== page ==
Suddenly, NYPD Doesn’t Love Surveillance Anymore


Law enforcement agencies monitor our most basic acts. But try assigning them a watchdog and they resist with fury.

Photo Credit: Posterboy NYC via Flickr

April 3, 2013  |  


The Big Brother theory of surveillance goes something like this: pervasive snooping and monitoring shouldn’t frighten innocent people, it should only make lawbreakers nervous because they are the only ones with something to hide. Those who subscribe to this theory additionally argue that the widespread awareness of such surveillance creates a permanent preemptive deterrent to such lawbreaking ever happening in the first place.

I don’t personally agree that this logic is a convincing justification for the  American Police State, and when I hear such arguments, I inevitably find myself confused by the contradiction of police-state proponents proposing to curtail freedom in order to protect it. But whether or not you subscribe to the police-state tautology, you have to admit there is more than a bit of hypocrisy at work when those who forward the Big Brother logic simultaneously insist such logic shouldn’t apply to them or the governmental agencies they oversee.

This contradiction is now taking center stage in New York City, as Mayor  Michael Bloomberg and New York City police commissioner  Raymond Kelly wage a scorched-earth campaign to prevent the public from being able to monitor its own police force. And in that crusade comes the frightening assumption about how the terms “safety” and “security” are now defined.

To appreciate the rank hypocrisy of Bloomberg and Kelly opposing the creation of an independent police monitor, remember that they are two of the faces of the modern American Police State — and two of the biggest proponents of 24/7 monitoring of citizens.

That is not an overstatement. Bloomberg and Kelly are the proud autocrats who brag of “hav(ing) my own army in the NYPD” and who used that army to  spy on peaceful Occupy Wall Street protestors. They are the  unapologetic masterminds of a surveillance program aimed at Muslim students. They are the  unrepentant overseers of the city’s so-called stop-and-frisk policy, which seems to presume guilt, clearly violates civil liberties and disproportionately targets minorities. They are the champions of a  Minority Report-esque system to integrate all the city’s cameras for ubiquitous real-time surveillance. They are the happy proponents of intensifying a drug war, again  disproportionately against people of color. And they are now floating the idea of using  drones to surveil the Big Apple.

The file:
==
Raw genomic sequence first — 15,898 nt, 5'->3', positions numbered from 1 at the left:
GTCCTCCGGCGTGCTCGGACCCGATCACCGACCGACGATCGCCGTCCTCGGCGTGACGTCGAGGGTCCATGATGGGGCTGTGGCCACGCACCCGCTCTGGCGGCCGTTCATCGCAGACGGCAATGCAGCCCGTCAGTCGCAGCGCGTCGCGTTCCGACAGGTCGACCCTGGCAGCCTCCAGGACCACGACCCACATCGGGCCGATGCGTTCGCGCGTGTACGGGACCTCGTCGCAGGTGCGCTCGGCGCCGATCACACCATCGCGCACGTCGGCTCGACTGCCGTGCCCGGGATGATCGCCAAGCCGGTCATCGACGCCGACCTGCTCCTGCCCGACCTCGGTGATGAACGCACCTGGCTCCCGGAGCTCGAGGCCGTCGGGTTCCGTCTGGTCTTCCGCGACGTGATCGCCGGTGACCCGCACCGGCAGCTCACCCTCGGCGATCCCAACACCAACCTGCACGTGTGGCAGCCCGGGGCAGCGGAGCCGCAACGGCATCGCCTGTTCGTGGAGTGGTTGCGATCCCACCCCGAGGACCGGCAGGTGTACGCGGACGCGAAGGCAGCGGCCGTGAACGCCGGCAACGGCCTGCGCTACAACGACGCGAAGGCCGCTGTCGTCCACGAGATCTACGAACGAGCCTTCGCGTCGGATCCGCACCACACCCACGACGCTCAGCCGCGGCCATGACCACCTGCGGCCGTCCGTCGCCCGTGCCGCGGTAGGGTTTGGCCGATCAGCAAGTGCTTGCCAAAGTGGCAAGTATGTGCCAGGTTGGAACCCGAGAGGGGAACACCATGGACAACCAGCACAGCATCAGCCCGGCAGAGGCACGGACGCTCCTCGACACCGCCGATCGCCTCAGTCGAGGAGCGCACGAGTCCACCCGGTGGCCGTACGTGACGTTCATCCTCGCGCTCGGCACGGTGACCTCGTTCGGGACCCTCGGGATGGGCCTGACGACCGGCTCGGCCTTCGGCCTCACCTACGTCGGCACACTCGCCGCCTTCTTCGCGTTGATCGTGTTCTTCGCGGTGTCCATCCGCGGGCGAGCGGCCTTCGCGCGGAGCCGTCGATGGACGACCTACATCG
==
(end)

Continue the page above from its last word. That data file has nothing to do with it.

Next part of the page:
As a justification for all of this, Bloomberg and Kelly typically  cite New York’s declining crime rates as ends-justifies-the-means proof that their methods work. In this, they are extrapolating William Bratton’s old “broken windows” theory of crime, insinuating that because New Yorkers know they are under such intense and brutal police scrutiny, they are more prone to avoid breaking the law.

Yet, in now opposing the creation of an independent monitor to surveil, analyze and assess lawbreaking by police and municipal agencies after a wave of complaints about alleged crimes, Bloomberg and Kelly are crying foul. Somehow, they argue that their own Big Brother theory about surveillance supposedly stopping current crime and deterring future crime should not apply to municipal officials themselves.

This is where an Orwellian definition of “safety” comes in, for that’s at the heart of the Bloomberg/Kelly argument about oversight. Bloomberg insists that following other citiesthat have successfully created independent monitors “would be disastrous for public safety” in New York City. Likewise, the  New York Daily News reports that “Kelly blasted the plan as a threat to public safety,” alleging that “another layer of so-called supervision or monitoring can ultimately make this city less safe.”

If this pabulum sounds familiar, that’s because you’ve been hearing this tired cliché ad nauseam since the 9/11 terrorist attacks. Whether pushed by proponents of the Patriot Act, supporters of warrantless wiretapping, or backers of other laws that reduce governmental accountability, the idea is that any oversight of the state’s security apparatus undermines that apparatus’ ability to keep us safe because such oversight supposedly causes dangerous second-guessing. In “24″ terms, the theory is that oversight will make Jack Bauer overthink or hesitate during a crisis that requires split-second decisions — and hence, security will be compromised…



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